Spain Finish Third In Confederations Cup After Thrilling Finale Against South Africa

Spain finished third in the Confederations Cup after a 3-2 extra time victory against hosts South Africa.
Spain played Confederations Cup hosts South Africa in the third place final of the tournament, held at the Royal Bafokeng Stadium of Rustenburg. The European champions played in a 4-4-2 formation with David Villa and Fernando Torres up front, while the World Cup hosts played with a 4-5-1 line-up with Bernard Parker in attack.

First Half

There was a surprisingly low attendance for this match, especially considering the host nation was involved, but the weather conditions were perfect.

The first chance came to Spain in the 4th minute, when David Villa made some nice dribbles near the edge of the area and fired a shot that was well saved by goalkeeper Itumeleng Khune.

Overall South Africa unsurprisingly looked more motivated than a disappointed Spanish side, making it an evenly balanced match. In the 13th minute, Matthew Booth was found alone in the area on a free kick for the home side, but he could not get his header on target.

In the 19th minute, Spain made themselves dangerous on a counterattack, Villa again making a good run towards the goal, but defender Tsepo Masilela made a great sliding tackle to clear the danger.

Two minutes later, Torres had his first chance, as he dribbled past a defender and went for a shot from inside the area, which was well blocked by a defender just when he was about to shoot.

On the half hour mark, Iker Casillas was called upon to make his first save of the match, as he dove to keep out a shot from Siphiwe Tshabalala on a move following a corner kick.

In the 35th minute, Spain had a decent chance as Albert Riera was found making a run into the area, but he was unsure whether to cross the ball or shoot, and ended up wasting a good chance by putting it wide, with Torres unmarked in front of the goal.

Second Half

No changes were made during half time. The first chance of the second half was for the Europeans in the 47th minute, as Villa fired a hard shot from outside the area following a deflected free kick, and the goalkeeper parried it away, but only as far as Sergio Busquets who slotted it home. However, the move had already been stopped for an offside position.

Spain gradually started to look more convincing, and in the 63rd minute Khune came with a great save on a shot from inside the area by Riera after a nice one-two with substitute Daniel Guiza.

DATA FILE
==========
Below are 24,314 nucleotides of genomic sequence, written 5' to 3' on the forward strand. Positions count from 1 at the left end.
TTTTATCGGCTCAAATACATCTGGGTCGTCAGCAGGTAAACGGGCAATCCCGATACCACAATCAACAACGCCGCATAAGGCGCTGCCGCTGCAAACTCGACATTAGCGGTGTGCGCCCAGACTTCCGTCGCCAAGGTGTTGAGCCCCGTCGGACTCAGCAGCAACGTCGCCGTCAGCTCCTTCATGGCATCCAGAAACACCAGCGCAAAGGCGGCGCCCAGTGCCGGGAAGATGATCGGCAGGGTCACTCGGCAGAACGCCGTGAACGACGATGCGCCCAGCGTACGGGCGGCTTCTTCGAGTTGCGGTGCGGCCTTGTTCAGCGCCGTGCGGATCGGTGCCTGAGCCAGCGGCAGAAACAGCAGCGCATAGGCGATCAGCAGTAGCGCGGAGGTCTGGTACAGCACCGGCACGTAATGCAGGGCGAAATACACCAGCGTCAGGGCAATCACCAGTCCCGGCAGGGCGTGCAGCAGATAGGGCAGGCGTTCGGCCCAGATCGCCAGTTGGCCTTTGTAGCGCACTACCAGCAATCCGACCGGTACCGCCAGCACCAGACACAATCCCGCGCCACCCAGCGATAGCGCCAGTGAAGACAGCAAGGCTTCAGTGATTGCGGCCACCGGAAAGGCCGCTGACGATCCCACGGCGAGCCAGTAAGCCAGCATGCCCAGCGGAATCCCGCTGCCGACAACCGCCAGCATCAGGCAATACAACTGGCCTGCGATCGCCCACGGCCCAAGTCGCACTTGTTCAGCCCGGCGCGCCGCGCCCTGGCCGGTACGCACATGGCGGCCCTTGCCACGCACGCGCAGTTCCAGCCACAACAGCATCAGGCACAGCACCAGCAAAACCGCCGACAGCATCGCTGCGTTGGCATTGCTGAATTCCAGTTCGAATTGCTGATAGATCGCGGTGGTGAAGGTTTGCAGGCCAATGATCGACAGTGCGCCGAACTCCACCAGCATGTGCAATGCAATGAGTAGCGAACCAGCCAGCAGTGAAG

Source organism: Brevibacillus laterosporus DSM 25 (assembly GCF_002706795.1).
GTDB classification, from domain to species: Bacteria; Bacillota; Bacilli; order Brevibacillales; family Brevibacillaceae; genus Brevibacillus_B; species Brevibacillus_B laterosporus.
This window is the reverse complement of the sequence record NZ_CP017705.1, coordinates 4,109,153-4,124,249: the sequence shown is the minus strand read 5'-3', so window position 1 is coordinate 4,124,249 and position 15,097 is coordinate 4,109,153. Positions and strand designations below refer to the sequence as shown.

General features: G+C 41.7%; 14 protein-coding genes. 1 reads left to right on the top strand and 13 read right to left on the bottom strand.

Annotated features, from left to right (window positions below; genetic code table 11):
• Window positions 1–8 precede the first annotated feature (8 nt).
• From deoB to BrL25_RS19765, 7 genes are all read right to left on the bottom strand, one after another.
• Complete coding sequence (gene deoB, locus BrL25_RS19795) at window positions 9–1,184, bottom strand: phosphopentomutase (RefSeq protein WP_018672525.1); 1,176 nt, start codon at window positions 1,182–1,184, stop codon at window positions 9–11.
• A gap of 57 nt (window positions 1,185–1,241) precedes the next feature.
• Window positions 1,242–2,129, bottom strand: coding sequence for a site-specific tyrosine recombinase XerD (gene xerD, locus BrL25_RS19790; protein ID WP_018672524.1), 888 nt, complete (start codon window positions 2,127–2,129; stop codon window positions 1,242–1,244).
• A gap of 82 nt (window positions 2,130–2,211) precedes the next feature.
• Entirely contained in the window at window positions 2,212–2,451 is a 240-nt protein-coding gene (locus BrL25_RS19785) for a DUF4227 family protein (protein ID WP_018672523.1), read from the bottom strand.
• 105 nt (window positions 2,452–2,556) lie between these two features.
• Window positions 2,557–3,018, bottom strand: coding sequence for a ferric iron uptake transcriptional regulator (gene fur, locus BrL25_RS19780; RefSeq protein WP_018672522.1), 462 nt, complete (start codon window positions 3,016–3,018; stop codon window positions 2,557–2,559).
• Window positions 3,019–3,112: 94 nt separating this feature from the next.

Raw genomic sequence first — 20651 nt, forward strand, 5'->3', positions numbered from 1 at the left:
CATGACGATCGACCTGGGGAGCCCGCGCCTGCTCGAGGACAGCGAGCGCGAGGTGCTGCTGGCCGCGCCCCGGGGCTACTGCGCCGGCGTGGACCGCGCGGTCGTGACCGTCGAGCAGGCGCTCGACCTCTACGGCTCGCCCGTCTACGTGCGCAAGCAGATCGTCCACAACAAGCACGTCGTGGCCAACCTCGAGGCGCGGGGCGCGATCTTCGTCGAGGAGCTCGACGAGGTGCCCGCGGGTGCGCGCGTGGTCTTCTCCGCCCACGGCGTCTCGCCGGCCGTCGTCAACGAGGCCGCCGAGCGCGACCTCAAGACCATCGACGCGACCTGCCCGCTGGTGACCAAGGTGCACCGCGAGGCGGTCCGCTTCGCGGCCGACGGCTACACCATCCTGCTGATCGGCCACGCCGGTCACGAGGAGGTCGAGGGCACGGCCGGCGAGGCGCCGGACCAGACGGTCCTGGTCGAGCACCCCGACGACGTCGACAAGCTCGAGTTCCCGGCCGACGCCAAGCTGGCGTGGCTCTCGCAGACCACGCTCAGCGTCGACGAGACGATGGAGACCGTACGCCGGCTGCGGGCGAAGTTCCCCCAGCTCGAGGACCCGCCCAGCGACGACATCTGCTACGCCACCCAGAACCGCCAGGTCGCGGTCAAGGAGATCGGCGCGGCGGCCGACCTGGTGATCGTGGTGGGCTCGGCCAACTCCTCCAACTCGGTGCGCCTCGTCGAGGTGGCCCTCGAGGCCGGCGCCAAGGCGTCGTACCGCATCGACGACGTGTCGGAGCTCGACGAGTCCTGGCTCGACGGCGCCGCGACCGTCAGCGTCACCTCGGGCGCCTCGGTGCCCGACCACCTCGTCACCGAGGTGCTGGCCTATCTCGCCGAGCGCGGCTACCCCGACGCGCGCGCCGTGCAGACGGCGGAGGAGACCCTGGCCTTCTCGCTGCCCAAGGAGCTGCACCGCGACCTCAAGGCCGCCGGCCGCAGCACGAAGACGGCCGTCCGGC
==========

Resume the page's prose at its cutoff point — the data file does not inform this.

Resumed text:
A minute later, midfielder Santi Cazorla fired a powerful shot on goal that was punched away by Kuhne.

However, it was South Africa who took a surprise lead after they managed to weather the Spanish storm. In the 72nd minute, Tshabalala crossed the ball in from the left after a good move, and substitute Katlego Mphela smashed the ball home from close range after a somewhat clumsy control.

Spain reacted angrily and started to pour forward in search of an equaliser. In the 83rd minute, Riera fired a dangerous cross-shot from distance that was nearly deflected it by Guiza, but he just couldn’t get to it.

In the 87th minute, Vicente Del Bosque’s team found a deserved equaliser as David Silva found Guiza inside the area, and the striker fired a low shot from inside the area that left Kuhne without a chance.

Incredibly, a minute later Guiza brought Spain in front with a strange goal, as what seemed to be a cross by the Fenerbahce player ended up on the post and flew in to make it 2-1 Spain.

However, the drama wasn’t over yet, as in the very last minute of stoppage time South Africa were awarded a free kick, which was converted with a superb shot by Mphela, who bagged his brace.

And so the teams went to extra time after a thrilling last five minutes of the match.

Extra Time

In the second minute of extra time, Riera made a good run into the area, and found Fernando Llorente, but he could not find space for a shot as he was surrounded by South African defenders.

In the 96th minute, Joan Capdevila sent in a cross that almost turned into another freak goal like Guiza’s, as it hit the upper side of the crossbar on its way out.

Two minutes later, Mphela nearly had his hat-trick as he was found alone in front of Casillas by Elrio Van Heerden, but the Spanish keeper managed to keep it out with his foot.

Casillas was called into action again in the 102nd minute, when Benson Mhlongo set up Parker for a dangerous shot that was parried around the post by the Spanish keeper.

In the last minute of the first half of extra time, there was some controversy as a cross towards Silva seemed to be cleared by Mhlongo’s hand, which led Spain to claim a penalty, but the referee ignored the incident. Replays showed a penalty would have been right.

Spain took the lead again in the 106th minute, the first of the second half of extra time, thanks to Xabi Alonso, who managed to beat Khune with a free kick from outside the area that was probably intended to find a team mate but went in without getting touched by anyone.

The home side looked down and out after this third goal, and failed to create any more chances. As time wore on, it became increasingly unlikely they would be able to come back again.

Ultimately then, Spain managed to end the tournament well after their semi-final disappointment, by beating hosts South Africa 3-2 after extra time and finish third in the Confederations Cup.

Please click here for full match stats

Danilo Pochini